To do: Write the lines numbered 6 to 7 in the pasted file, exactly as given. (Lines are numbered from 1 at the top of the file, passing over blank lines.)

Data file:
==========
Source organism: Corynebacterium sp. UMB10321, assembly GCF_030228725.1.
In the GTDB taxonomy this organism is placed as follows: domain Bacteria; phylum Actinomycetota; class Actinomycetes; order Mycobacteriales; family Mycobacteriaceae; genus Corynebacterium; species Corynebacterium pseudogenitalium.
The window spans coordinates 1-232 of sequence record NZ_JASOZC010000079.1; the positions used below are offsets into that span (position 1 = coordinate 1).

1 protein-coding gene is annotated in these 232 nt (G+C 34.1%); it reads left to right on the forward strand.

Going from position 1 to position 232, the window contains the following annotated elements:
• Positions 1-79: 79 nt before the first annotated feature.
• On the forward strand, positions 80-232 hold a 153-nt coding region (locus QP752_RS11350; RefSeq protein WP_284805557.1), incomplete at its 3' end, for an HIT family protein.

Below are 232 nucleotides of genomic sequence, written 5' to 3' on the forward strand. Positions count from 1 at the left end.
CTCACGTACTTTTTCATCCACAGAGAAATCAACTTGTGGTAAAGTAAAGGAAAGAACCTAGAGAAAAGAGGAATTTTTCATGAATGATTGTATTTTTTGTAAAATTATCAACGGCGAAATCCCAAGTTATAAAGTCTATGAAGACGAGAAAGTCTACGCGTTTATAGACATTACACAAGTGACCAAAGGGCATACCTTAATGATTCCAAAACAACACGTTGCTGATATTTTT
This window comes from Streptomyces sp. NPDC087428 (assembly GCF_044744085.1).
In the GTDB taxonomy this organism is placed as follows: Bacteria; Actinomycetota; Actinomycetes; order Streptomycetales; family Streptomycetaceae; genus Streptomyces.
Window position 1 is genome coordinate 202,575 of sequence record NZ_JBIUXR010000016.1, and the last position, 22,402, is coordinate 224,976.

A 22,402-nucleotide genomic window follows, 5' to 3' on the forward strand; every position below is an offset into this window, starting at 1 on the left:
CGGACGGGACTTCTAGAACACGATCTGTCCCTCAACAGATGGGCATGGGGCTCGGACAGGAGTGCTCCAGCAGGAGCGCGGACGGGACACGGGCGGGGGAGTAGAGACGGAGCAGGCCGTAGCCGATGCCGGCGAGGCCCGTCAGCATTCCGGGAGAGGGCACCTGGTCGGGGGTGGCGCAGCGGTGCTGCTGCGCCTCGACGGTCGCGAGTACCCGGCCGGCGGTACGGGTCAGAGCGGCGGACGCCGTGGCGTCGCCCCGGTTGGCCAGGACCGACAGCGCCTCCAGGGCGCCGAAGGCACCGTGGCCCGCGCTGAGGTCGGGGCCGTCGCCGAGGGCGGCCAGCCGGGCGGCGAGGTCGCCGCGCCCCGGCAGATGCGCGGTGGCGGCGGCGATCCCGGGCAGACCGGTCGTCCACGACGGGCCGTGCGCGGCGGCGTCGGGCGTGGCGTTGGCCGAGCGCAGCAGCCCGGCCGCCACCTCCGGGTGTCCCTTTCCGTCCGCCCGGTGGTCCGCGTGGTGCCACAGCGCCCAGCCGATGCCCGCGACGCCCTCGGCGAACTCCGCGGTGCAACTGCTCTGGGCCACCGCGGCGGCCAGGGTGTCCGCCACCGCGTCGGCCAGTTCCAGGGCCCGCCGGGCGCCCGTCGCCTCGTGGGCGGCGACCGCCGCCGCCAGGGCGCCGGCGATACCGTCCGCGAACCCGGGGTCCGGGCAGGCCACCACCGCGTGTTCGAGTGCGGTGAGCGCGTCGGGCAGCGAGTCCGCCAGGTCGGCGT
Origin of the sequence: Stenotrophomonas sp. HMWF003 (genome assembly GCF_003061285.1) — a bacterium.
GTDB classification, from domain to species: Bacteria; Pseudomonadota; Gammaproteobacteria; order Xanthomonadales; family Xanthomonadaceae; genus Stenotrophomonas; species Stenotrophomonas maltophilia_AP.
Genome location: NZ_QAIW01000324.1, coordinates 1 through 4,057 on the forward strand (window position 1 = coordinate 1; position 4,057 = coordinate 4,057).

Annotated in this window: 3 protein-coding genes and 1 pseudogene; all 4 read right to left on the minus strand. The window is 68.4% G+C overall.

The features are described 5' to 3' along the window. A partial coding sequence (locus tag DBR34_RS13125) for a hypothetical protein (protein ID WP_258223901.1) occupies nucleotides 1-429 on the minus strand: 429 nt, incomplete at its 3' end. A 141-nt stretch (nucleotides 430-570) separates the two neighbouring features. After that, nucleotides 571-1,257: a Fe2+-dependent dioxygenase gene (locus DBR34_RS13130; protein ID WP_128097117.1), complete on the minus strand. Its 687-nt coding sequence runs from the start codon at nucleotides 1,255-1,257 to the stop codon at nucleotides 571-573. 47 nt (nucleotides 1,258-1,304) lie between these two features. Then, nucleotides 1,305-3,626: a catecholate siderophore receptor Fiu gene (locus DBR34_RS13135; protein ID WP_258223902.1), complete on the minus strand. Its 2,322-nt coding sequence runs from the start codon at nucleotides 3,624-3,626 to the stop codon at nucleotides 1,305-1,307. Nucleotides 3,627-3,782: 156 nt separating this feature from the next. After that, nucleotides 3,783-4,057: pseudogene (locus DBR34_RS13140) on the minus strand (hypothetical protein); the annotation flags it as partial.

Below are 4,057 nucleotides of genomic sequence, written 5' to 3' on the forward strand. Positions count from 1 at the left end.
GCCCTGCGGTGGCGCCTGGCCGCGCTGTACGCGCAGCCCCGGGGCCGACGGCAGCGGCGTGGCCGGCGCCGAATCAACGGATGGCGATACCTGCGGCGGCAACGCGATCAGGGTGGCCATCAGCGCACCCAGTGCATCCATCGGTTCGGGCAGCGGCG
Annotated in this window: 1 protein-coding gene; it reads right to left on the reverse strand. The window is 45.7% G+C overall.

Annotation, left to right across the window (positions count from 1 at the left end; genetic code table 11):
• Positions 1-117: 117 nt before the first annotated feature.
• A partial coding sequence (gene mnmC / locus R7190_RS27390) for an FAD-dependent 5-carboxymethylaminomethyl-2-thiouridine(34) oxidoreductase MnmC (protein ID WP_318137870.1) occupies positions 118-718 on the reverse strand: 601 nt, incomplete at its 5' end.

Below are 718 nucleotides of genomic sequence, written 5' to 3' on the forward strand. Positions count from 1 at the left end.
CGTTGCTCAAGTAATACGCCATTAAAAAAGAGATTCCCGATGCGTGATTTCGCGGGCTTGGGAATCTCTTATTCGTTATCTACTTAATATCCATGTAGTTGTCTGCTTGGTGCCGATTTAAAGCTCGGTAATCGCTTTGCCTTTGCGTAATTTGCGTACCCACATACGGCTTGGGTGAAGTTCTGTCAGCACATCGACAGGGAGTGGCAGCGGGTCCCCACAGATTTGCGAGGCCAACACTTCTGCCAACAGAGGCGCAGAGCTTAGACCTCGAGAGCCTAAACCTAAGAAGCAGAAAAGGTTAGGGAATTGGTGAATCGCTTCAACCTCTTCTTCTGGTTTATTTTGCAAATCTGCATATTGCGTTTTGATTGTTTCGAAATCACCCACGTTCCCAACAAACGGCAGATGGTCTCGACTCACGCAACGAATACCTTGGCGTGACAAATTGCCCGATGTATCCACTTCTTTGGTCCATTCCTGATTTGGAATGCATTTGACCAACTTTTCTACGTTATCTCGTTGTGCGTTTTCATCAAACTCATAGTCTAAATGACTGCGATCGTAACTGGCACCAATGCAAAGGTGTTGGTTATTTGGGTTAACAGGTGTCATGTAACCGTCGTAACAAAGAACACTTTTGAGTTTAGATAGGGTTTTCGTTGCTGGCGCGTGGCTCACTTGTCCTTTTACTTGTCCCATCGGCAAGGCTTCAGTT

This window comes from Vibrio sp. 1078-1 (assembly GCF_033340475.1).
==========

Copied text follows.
• Positions 1-79: 79 nt before the first annotated feature.
• On the forward strand, positions 80-232 hold a 153-nt coding region (locus QP752_RS11350; RefSeq protein WP_284805557.1), incomplete at its 3' end, for an HIT family protein.